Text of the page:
Kumeyaay society was divided into bands, which owned certain territories within tribal land. Between 5 and 15 family groups belonged to a band. Each band had its own kwaaypaay, or leader. This title usually belonged to a family and was passed on from father to son. But sometimes, the title went to a man outside the family if he had superior leadership skills.The kwaaypaay had many responsibilities. He assigned duties and handled disagreements among the band. A helper called a koreau assisted him. The koreau organized meetings, trips, and daily activities.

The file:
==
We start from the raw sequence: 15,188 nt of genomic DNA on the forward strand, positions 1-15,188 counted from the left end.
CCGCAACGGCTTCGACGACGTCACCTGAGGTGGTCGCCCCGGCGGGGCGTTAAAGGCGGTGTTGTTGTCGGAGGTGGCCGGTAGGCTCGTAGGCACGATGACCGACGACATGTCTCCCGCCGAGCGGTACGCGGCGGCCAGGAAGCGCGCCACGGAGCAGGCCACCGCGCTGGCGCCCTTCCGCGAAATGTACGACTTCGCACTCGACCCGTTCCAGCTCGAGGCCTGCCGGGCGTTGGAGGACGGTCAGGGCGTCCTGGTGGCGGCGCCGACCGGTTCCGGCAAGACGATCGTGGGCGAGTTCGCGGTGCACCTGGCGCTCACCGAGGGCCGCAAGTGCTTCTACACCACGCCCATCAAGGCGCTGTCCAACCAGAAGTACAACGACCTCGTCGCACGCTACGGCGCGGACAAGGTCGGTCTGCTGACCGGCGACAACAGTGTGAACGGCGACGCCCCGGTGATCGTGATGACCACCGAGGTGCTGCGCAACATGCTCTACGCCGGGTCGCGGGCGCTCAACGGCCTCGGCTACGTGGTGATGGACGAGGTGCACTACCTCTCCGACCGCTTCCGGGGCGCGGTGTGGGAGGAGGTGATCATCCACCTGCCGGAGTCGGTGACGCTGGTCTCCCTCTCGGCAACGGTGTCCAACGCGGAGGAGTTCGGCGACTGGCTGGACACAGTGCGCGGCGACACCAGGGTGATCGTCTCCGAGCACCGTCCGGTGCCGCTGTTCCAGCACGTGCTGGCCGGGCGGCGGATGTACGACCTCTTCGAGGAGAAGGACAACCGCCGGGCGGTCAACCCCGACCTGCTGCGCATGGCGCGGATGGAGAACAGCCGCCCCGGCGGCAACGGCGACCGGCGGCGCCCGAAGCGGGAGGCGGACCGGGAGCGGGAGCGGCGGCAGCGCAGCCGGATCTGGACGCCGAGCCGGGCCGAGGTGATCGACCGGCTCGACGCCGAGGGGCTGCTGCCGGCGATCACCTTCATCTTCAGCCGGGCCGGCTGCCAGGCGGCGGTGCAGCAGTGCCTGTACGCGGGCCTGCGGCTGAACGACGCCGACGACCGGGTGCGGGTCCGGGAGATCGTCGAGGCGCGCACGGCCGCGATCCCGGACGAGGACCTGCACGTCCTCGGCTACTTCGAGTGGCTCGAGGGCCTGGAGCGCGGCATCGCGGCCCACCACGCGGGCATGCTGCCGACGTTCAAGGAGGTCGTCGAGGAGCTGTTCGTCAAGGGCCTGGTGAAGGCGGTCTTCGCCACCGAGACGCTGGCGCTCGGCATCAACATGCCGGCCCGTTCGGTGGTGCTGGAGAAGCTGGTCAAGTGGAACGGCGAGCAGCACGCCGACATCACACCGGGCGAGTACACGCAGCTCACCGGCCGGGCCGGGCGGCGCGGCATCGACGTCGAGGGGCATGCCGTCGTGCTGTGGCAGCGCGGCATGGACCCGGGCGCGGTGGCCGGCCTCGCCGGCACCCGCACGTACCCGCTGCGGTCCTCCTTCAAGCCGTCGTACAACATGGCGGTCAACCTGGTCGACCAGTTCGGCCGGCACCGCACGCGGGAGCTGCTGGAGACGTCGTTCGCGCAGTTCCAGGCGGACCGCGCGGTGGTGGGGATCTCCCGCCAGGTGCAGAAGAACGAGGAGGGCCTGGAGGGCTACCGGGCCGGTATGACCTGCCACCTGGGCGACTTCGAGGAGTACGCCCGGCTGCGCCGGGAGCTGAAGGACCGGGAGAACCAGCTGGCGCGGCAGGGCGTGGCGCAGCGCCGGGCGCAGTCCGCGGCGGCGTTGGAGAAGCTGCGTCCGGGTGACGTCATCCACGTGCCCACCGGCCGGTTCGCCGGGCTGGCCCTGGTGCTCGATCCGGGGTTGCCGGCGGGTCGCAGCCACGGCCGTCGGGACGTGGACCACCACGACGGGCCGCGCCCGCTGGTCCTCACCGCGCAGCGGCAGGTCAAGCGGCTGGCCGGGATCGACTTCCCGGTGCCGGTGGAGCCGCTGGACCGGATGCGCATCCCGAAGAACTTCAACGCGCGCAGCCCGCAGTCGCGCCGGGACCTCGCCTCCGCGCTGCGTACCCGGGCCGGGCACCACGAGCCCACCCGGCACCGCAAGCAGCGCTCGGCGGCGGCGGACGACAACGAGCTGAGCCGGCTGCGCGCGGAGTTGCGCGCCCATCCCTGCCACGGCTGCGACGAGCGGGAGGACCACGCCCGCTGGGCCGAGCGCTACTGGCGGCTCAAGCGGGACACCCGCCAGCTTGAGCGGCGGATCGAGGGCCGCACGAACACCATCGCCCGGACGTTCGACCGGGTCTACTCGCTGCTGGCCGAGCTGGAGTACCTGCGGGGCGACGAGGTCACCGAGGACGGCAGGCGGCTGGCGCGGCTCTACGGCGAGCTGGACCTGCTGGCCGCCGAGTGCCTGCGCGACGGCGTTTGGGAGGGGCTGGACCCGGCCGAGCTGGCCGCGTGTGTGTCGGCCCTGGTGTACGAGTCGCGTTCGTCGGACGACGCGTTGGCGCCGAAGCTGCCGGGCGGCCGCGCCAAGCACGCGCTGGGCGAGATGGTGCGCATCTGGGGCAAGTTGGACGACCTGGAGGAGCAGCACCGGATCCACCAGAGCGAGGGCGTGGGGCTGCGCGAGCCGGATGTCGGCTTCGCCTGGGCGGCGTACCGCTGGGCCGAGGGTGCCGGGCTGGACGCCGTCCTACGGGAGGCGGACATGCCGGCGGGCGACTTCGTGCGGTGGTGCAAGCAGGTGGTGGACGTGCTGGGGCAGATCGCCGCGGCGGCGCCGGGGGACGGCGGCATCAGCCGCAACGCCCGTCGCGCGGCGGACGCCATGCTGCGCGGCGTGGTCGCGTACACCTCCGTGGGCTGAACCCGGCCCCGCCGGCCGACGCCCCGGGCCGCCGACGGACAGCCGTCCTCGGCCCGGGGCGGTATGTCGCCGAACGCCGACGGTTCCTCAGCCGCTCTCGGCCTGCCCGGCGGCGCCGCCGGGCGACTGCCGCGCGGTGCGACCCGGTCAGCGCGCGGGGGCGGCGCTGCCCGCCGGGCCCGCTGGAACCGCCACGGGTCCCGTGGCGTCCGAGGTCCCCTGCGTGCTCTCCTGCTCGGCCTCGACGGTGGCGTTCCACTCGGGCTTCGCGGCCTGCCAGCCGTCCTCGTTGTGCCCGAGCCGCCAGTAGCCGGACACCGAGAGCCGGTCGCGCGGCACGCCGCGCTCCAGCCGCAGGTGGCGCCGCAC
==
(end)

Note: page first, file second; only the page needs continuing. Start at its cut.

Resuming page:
A council of talented men and women helped the kwaaypaay make decisions. Council members were often priests, scientists, or doctors. These people healed others and performed ceremonies.

The council also passed down history and cultural teachings through bird songs. These sacred songs taught other tribal members traditions and morals. To prepare for singing and leading these songs, council members participated in special ceremonies. It took lifelong devotion to learn bird songs.

Kumeyaay material provided courtesy of ABDO Publishing Company.  Author Barbara A. Gray-Kanatiiosh, JD.  Illustrations by David Kanietakeron Fadden